For his first project since Dreamz, however, Paul Weitz is following his brother into the world of adaptations of beloved fantasy properties. While Chris Weitz dealt with the controversy and domestic under-performance of The Golden Compass and is now deep in Teen Vampire Romance land with New Moon, Paul is tackling his own vampire-themed project with The Vampire's Assistant, an adaptation of the first three novels (collectively known as Vampire Blood) in Darren Shan’s 12-volume series The Saga of Darren Shan. Since there are a total of four distinct collections (the other three being Vampire Rites, Vampire War and Vampire Destiny) the stage is set for three films (at least) to cover the other collections, with each novel coming in around 200 pages. That is of course, if this first film is successful.

British-born Shan (the writer) sets the stage for some Lemony Snicket-type authorial confusion by narrating the series and claiming that the story of Shan (the character) is based on his own life. Well, the Brits they are a pale lot...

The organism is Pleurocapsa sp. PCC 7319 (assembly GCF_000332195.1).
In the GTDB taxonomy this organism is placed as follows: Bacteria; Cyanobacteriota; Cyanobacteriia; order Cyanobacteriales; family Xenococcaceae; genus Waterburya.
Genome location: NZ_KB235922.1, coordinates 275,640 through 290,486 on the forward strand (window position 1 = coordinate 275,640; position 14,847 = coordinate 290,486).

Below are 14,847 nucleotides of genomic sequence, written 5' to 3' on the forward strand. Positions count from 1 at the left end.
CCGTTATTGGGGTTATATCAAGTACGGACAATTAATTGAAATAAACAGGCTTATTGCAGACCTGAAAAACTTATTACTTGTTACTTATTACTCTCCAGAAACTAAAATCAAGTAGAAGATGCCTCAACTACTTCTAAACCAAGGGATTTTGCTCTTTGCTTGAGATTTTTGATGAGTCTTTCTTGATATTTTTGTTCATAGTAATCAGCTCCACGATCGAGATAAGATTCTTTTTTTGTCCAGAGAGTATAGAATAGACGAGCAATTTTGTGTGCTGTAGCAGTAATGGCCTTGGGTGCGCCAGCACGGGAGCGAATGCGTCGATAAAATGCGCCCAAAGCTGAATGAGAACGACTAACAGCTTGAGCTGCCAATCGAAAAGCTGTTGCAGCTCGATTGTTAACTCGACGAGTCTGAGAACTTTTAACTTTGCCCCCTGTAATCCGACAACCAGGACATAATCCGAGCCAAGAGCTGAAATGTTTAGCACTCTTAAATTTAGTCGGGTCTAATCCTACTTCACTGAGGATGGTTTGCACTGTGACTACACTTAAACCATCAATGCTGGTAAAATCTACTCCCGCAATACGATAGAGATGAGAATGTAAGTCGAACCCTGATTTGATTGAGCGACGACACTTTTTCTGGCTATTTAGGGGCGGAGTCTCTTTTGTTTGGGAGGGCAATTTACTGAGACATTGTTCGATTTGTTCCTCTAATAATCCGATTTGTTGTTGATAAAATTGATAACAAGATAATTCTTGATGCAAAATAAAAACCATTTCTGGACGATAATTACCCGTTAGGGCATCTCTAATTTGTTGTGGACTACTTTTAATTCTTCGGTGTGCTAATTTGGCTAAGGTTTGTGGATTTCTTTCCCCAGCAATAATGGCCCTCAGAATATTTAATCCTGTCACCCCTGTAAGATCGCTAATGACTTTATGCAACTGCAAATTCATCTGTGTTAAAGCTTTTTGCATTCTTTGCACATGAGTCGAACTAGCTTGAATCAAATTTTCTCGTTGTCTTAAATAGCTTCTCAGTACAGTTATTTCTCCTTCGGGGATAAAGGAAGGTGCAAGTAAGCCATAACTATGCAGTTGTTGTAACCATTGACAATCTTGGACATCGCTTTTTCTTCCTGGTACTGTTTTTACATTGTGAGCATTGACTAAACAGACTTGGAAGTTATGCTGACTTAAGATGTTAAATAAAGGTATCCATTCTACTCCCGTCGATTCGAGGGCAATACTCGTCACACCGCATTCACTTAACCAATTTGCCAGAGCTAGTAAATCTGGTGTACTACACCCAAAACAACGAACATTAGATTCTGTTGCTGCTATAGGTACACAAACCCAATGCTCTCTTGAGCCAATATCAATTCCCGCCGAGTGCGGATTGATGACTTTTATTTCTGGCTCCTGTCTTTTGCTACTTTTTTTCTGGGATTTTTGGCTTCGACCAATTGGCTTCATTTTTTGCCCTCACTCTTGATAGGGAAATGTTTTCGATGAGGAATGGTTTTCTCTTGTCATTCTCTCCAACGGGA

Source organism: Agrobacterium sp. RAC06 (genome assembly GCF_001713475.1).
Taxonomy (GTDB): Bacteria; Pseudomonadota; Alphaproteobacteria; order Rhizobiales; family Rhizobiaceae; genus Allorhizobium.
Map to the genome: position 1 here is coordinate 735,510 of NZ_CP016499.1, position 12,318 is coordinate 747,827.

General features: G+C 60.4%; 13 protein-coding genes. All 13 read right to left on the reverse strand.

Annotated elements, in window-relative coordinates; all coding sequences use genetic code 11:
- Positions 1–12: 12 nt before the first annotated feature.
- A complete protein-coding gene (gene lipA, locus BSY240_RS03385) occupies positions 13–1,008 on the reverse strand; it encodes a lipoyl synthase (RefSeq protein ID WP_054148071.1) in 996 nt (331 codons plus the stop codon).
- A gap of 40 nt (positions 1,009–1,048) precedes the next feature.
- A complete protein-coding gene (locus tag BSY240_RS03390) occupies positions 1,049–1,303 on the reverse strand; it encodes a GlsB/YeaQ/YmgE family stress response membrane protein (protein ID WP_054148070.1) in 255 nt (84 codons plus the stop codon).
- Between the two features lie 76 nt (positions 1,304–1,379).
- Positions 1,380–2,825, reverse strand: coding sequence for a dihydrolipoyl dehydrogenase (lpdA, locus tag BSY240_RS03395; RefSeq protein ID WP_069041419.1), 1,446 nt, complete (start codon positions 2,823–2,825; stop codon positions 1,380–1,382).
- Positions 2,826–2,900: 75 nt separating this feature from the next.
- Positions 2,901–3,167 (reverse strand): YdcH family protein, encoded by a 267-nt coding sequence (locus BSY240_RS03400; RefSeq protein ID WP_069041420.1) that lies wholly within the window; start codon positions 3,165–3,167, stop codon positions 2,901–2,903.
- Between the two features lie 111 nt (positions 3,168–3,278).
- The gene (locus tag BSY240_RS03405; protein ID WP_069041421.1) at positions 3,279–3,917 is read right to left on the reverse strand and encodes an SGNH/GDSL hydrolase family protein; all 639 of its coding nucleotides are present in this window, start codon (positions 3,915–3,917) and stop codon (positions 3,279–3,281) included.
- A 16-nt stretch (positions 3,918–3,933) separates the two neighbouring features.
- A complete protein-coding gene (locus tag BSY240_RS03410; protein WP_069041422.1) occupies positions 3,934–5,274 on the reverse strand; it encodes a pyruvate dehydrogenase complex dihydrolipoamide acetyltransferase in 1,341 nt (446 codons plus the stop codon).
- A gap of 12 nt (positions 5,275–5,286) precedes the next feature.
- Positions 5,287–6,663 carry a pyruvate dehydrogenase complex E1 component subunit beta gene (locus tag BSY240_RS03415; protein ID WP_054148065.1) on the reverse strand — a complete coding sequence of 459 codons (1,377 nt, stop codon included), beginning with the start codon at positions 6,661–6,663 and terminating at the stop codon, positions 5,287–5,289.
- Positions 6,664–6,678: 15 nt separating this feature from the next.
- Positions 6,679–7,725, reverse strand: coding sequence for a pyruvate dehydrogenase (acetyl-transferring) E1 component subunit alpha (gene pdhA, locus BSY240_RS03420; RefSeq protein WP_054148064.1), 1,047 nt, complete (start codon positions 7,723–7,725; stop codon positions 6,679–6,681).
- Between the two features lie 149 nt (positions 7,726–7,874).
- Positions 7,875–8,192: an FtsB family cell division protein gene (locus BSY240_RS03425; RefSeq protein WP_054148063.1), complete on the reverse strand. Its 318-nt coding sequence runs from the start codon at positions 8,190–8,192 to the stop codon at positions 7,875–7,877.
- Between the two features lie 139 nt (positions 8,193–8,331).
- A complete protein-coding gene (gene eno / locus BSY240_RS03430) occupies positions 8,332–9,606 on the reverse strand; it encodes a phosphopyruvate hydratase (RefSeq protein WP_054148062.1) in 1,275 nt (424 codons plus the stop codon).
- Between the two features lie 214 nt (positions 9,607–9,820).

The first three novels tell the story of how a young boy named Darren with a fascination for sideshows and carny life becomes a willing (sort-of) half-vampire assistant to the legendary vampire and spider-wrangler Larten Crespley. Darren must deal with the consequences of his decision, learn to develop a taste for blood and deal with the bitterness of his former best friend, who wants revenge for being deprived of what he feels is his rightful place at Crespley’s side. Later volumes concern Darren’s involvement in a centuries-old vampire feud, noble sacrifices he makes and what he chooses when given a chance to change the course of his history.

The vampire lore and rules in the novels do mirror the Twilight series in the sense that they rewrite a lot of the "given" and traditional rules. Vampires are not eternal. They simply age at a much slower rate than humans (1/10th to be exact). They can not transform into bats, they do not need a stake in the heart to die, though they are harder to kill than humans, and sunlight will not turn them to dust but it will give them a nasty burn, strong sun block be damned!